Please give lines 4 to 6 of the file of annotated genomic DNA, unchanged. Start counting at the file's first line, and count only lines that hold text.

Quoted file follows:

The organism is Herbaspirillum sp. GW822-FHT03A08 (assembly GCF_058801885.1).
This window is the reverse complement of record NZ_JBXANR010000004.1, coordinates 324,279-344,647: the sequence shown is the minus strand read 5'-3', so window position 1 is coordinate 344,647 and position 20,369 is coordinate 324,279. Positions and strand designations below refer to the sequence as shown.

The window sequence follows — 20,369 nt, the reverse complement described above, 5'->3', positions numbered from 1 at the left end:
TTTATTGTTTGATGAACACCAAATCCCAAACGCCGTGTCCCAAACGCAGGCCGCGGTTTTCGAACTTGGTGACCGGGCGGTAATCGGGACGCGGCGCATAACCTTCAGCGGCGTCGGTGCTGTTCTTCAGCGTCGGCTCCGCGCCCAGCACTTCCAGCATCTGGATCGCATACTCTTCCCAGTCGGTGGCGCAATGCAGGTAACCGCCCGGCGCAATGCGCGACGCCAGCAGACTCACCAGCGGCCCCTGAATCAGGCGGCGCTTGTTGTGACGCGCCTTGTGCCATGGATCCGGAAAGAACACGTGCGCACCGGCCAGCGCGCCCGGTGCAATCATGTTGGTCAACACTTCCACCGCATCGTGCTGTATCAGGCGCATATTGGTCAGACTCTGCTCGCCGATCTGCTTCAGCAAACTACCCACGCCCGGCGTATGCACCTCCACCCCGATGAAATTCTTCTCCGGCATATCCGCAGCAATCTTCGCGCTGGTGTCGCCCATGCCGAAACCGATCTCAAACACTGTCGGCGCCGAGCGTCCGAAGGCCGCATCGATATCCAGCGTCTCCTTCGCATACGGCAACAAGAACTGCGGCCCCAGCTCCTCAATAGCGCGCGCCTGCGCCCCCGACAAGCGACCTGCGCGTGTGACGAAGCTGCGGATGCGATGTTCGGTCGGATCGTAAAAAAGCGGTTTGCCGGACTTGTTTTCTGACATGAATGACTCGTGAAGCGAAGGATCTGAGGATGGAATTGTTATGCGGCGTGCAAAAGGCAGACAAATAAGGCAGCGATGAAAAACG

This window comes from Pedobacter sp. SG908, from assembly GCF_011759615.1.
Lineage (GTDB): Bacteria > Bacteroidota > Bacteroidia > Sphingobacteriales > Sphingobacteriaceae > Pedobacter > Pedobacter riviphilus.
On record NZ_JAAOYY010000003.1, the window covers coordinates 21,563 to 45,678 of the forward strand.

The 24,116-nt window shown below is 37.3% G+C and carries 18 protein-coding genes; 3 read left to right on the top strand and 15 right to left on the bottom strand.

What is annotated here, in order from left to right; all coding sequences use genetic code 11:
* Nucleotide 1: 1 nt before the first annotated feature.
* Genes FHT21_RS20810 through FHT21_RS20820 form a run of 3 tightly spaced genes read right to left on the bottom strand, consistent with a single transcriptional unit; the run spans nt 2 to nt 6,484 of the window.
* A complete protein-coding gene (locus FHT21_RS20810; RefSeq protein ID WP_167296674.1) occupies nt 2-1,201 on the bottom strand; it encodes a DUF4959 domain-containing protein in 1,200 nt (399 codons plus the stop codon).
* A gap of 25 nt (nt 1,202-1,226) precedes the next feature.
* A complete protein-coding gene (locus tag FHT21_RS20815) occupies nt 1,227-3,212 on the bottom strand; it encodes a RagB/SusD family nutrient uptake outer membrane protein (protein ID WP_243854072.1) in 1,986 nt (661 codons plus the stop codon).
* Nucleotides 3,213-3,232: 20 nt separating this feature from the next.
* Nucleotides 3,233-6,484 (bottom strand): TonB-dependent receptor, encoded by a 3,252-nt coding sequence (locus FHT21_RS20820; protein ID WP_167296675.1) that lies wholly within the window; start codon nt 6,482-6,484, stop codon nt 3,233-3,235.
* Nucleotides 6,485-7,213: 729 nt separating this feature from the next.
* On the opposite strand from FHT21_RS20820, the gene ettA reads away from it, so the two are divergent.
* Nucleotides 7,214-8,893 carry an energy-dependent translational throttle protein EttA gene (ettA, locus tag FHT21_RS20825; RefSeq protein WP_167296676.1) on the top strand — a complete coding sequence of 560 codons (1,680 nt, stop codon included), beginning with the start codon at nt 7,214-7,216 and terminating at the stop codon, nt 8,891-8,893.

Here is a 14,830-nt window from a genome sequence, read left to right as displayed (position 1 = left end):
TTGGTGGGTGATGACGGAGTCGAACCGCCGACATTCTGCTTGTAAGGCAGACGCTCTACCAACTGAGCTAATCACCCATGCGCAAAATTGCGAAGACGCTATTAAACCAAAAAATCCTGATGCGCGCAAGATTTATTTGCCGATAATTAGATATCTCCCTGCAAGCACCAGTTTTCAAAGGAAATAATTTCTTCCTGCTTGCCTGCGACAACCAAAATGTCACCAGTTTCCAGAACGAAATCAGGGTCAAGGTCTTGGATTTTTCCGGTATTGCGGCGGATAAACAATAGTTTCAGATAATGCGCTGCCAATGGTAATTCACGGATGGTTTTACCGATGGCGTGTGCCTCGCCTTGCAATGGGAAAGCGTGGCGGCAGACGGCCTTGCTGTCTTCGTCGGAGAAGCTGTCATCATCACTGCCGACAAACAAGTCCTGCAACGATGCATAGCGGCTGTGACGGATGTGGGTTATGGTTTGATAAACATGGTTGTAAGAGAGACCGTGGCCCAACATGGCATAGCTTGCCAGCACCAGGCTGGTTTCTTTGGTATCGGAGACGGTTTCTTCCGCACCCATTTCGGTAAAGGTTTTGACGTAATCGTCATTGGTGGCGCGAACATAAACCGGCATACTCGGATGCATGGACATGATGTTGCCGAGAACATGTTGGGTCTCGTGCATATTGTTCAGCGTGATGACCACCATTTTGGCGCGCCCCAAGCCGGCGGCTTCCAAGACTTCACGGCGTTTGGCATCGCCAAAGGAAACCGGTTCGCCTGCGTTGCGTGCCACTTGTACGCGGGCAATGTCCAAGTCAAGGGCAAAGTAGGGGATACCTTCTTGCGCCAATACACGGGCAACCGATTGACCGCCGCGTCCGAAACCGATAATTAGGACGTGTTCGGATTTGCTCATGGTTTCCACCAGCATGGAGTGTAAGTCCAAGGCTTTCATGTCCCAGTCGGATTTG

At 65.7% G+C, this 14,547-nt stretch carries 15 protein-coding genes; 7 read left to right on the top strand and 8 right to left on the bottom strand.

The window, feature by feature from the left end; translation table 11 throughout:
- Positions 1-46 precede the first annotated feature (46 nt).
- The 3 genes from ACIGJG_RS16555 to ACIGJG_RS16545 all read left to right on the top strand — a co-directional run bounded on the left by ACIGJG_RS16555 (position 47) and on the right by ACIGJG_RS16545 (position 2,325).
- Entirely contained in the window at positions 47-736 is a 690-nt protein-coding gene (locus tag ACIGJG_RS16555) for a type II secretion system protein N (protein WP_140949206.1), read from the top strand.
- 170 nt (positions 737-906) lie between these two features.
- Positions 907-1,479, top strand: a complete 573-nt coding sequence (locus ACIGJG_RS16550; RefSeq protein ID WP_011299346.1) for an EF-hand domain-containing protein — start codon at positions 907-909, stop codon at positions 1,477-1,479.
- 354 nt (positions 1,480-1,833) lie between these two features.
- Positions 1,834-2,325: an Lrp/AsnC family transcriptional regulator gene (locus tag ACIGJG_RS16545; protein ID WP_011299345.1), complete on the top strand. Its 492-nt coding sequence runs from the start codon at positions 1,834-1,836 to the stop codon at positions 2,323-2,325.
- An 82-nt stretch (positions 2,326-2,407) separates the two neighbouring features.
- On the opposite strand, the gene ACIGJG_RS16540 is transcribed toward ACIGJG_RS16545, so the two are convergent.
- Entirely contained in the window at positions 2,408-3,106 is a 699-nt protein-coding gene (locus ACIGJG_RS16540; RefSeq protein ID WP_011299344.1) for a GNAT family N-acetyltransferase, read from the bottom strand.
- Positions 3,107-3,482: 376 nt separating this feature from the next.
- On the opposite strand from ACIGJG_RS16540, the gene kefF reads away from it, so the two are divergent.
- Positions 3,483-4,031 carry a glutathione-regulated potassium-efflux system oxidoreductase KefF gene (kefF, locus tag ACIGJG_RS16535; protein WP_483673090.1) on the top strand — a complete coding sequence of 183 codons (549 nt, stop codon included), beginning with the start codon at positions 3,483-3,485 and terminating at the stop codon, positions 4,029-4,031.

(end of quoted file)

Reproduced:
TTTATTGTTTGATGAACACCAAATCCCAAACGCCGTGTCCCAAACGCAGGCCGCGGTTTTCGAACTTGGTGACCGGGCGGTAATCGGGACGCGGCGCATAACCTTCAGCGGCGTCGGTGCTGTTCTTCAGCGTCGGCTCCGCGCCCAGCACTTCCAGCATCTGGATCGCATACTCTTCCCAGTCGGTGGCGCAATGCAGGTAACCGCCCGGCGCAATGCGCGACGCCAGCAGACTCACCAGCGGCCCCTGAATCAGGCGGCGCTTGTTGTGACGCGCCTTGTGCCATGGATCCGGAAAGAACACGTGCGCACCGGCCAGCGCGCCCGGTGCAATCATGTTGGTCAACACTTCCACCGCATCGTGCTGTATCAGGCGCATATTGGTCAGACTCTGCTCGCCGATCTGCTTCAGCAAACTACCCACGCCCGGCGTATGCACCTCCACCCCGATGAAATTCTTCTCCGGCATATCCGCAGCAATCTTCGCGCTGGTGTCGCCCATGCCGAAACCGATCTCAAACACTGTCGGCGCCGAGCGTCCGAAGGCCGCATCGATATCCAGCGTCTCCTTCGCATACGGCAACAAGAACTGCGGCCCCAGCTCCTCAATAGCGCGCGCCTGCGCCCCCGACAAGCGACCTGCGCGTGTGACGAAGCTGCGGATGCGATGTTCGGTCGGATCGTAAAAAAGCGGTTTGCCGGACTTGTTTTCTGACATGAATGACTCGTGAAGCGAAGGATCTGAGGATGGAATTGTTATGCGGCGTGCAAAAGGCAGACAAATAAGGCAGCGATGAAAAACG

This window comes from Pedobacter sp. SG908, from assembly GCF_011759615.1.
Lineage (GTDB): Bacteria > Bacteroidota > Bacteroidia > Sphingobacteriales > Sphingobacteriaceae > Pedobacter > Pedobacter riviphilus.